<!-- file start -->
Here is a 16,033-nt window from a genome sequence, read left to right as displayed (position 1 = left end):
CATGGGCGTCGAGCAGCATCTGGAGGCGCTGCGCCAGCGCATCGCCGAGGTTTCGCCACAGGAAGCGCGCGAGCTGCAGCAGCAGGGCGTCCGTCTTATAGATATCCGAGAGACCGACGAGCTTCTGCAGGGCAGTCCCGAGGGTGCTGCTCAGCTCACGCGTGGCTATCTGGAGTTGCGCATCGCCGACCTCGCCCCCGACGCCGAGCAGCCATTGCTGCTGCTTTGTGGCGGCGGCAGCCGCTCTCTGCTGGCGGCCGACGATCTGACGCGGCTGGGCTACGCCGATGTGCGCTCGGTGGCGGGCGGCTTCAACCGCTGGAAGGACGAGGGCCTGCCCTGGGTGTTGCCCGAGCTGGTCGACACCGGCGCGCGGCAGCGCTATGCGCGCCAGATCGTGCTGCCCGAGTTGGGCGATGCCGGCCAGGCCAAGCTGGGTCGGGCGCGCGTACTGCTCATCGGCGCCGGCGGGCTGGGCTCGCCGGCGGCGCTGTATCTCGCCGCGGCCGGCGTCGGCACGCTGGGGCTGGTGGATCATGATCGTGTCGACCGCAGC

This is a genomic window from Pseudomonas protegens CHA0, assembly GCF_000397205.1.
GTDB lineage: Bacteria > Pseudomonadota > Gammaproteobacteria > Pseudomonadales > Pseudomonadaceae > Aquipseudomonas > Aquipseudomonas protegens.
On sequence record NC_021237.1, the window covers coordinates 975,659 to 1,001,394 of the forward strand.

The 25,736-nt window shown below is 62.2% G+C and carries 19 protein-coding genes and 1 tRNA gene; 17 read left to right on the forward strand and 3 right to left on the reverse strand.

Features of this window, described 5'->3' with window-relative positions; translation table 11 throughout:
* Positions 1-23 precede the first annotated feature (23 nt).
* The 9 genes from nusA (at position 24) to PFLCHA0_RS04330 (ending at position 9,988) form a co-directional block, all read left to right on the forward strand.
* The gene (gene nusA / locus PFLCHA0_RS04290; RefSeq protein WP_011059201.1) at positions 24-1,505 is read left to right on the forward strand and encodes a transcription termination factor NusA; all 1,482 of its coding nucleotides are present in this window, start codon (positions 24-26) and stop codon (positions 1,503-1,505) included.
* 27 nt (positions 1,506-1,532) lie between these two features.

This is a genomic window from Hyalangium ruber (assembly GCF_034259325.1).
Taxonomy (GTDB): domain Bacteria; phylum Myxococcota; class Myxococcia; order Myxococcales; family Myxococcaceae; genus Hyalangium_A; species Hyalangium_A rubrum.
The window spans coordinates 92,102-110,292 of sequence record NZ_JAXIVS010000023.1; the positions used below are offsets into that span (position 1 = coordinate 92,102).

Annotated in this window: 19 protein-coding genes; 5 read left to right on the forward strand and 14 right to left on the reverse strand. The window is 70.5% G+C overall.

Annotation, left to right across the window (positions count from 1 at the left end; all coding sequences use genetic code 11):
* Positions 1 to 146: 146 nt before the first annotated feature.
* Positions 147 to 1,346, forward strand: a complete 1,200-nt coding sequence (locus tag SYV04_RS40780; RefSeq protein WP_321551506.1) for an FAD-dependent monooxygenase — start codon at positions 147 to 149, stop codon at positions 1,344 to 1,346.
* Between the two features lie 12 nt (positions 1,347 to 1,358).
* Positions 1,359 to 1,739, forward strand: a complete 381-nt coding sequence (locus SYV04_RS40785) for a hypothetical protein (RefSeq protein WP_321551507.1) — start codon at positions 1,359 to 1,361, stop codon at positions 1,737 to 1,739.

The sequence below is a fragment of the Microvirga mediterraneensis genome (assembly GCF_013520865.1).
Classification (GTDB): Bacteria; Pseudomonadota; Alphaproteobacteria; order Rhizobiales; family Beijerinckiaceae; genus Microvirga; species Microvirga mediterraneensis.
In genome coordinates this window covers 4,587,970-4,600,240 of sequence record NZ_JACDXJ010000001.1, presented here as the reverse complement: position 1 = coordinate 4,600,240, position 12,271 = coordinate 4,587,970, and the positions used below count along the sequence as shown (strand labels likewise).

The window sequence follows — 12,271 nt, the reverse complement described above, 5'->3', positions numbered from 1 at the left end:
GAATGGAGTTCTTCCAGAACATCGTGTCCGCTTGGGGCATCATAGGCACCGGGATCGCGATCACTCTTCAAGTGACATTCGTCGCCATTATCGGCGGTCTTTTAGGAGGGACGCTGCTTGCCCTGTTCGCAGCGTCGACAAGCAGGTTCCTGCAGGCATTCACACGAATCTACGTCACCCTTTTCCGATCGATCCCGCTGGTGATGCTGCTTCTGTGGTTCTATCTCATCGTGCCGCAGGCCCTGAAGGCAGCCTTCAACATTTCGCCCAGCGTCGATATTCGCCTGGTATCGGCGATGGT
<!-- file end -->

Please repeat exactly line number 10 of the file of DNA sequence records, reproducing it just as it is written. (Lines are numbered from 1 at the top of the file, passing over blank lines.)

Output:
* The gene (gene nusA / locus PFLCHA0_RS04290; RefSeq protein WP_011059201.1) at positions 24-1,505 is read left to right on the forward strand and encodes a transcription termination factor NusA; all 1,482 of its coding nucleotides are present in this window, start codon (positions 24-26) and stop codon (positions 1,503-1,505) included.